Babies are noisy sleepers. Why didn't anyone ever tell me that before I had kids?
I had rosy dreams of room-sharing for months and months - after all, so many of my friends did it; why couldn't I?
Well, I was shocked to find that I, the queen of deep sleeping, woke from every little squeak and grunt my babies made. Sure, I kept them in my room as long as they were getting night feeds (it was easier for me that way), but once they were sleeping through out they went!
We had our play time and bonding time during the day, but during the night, they took their little noises into their own bedroom where they didn't bother anyone's sleep. (Of course, now that they're not waking me up at night, I think that their noises are simply the cutest thing in the world and I love eavesdropping on them when they sleep, breathing in their scent and listening to their sleeping noises. But isn't that how it always is?)
And I'm not the only one. I've had clients ask me if they "have to" keep their baby in their room. I had one client who attended a prenatal session follow up to tell me triumphantly that her baby was sleeping well enough at nearly 6 weeks to move her into her own room. "It never would have occurred to me to move my first one out that early - and I woke up from every single noise she made! It's great to have my room back." (I will note that the AAP does recommend keeping your child with you in your room until 6-12 months of age.)
Regardless of when you do move your child out, though, I think the one biggest mistake parents make when they move their children out is use a baby monitor.
The baby monitor has progressed a lot since I was a baby. Aside for traditional audio monitors and the slightly newer video monitors, there are movement monitors and fancy apps with video that will tell you exactly how much sleep your baby got last night.
My take on it? Everything in moderation. Baby monitors have a place that they're helpful helpful. For example, if your bedrooms are upstairs, and you're going down to the basement or out to the yard while baby is sleeping, and you want to make sure you don't miss when she wakes from her nap, having a monitor is great. For parents of multiples, hearing a cry can sometimes be a guessing game of "Is it A or B?", so having a video monitor can help you see if its one and then the other or just one the whole time.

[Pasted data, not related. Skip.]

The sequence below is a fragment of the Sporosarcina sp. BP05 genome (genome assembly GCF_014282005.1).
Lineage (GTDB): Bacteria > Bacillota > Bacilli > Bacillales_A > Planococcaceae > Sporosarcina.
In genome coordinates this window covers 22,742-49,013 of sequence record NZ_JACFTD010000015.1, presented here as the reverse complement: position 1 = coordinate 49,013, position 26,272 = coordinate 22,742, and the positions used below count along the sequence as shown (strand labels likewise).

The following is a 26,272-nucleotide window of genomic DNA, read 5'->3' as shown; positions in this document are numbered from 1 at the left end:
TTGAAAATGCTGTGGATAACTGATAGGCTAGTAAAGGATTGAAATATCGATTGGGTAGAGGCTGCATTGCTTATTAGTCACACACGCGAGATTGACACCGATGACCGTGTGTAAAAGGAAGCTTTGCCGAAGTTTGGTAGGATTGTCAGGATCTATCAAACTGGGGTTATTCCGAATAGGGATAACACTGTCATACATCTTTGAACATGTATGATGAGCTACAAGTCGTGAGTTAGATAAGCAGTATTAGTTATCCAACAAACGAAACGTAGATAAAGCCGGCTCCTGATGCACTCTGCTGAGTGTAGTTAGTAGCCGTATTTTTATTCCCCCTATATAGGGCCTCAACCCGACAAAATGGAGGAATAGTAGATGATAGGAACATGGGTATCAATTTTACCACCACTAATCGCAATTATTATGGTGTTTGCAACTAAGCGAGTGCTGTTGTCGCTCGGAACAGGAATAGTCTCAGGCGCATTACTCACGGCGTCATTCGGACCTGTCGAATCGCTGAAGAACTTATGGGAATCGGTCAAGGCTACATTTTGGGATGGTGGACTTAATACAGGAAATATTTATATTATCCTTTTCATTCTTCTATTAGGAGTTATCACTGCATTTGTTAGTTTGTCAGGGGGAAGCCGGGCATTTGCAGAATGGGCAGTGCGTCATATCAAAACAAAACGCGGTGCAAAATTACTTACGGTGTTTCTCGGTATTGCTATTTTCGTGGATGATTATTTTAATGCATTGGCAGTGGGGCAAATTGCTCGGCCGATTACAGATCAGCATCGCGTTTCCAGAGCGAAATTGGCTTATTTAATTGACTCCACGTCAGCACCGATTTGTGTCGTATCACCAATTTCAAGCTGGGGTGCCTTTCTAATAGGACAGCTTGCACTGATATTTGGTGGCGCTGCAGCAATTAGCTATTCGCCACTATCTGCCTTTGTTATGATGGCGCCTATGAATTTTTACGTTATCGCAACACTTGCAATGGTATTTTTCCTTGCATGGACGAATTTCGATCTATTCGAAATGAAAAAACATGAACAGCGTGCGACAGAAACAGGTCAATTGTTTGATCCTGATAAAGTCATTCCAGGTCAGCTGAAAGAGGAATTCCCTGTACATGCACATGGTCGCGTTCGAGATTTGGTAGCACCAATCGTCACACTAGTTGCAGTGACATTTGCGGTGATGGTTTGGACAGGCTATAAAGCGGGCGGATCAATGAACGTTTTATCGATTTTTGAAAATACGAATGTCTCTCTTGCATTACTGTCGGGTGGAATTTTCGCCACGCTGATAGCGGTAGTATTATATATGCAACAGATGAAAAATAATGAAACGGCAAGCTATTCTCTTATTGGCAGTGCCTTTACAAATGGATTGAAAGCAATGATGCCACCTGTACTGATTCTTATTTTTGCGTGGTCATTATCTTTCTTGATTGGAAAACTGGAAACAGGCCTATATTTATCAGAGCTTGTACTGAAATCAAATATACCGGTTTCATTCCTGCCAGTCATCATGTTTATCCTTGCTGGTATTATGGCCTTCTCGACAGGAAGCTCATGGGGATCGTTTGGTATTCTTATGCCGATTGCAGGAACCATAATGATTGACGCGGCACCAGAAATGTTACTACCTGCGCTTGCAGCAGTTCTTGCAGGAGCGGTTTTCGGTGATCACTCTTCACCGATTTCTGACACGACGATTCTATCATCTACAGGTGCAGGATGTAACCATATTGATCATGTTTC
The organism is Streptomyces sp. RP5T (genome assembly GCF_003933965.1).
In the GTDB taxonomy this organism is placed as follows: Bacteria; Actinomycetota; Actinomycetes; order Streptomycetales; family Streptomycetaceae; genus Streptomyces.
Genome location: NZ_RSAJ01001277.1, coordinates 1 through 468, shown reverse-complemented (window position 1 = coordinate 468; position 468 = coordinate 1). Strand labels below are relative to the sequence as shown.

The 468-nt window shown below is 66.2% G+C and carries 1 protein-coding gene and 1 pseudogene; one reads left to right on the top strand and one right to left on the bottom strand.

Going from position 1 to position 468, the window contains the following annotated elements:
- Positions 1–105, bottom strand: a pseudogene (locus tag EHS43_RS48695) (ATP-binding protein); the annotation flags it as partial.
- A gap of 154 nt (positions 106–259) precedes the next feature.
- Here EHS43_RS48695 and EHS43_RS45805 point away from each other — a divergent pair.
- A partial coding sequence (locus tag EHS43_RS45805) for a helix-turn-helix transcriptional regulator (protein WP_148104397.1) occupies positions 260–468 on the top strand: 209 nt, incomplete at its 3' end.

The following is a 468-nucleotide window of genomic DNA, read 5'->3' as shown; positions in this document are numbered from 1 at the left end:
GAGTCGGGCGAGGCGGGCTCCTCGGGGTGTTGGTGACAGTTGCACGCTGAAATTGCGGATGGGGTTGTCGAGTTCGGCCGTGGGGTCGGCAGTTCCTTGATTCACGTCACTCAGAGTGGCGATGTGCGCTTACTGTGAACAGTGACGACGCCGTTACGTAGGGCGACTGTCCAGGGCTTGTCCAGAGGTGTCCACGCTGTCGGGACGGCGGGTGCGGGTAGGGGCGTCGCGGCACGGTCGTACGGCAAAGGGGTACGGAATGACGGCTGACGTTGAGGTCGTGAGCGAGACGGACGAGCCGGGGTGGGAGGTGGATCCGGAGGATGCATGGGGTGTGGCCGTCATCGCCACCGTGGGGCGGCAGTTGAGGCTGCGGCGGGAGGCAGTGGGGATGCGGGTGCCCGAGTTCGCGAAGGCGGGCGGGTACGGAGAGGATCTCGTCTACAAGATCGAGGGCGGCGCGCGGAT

But oftentimes, they can cause more harm than good. Like I said before, babies are noisy sleepers. Having a monitor can often make it seem like baby is right there beside them, and will also often amplify the noise. Parents are more likely to wake from the slightest noise (which may not mean that baby is up!) and often run to the baby, stimulating him and waking him up from what may have been only a partial awakening.
Additionally, the newer monitors, which I call helicopter monitors, can make it very frustrating and stressful to parents who are trying to determine how long their child slept. The best thing you can do for your child's sleep is give them the skill of independent sleep - buying a helicopter monitor is NOT going to make your child sleep better - it's only going to make you more anxious about it!
If your baby is sleeping on the same floor as you in relatively close proximity, don't worry about being able to hear them. The parents that I've worked with find that they're incredibly tuned-in to their child's cries, and, despite their concerns, DO hear baby when he or she cries.
If your child is sleeping on a different floor (sometimes it's unavoidable!), or across the house, or if you have a loud window AC unit that may prevent you from hearing anything, having a monitor during the night may come in handy. But don't crank it up to full volume right next to your ear. Muffle it in a towel or blanket, and place it far away from your bed.
So while baby monitors can be incredibly helpful at times, for the most part, it's best to do without them.
Do you have any funny monitor stories? Share them below!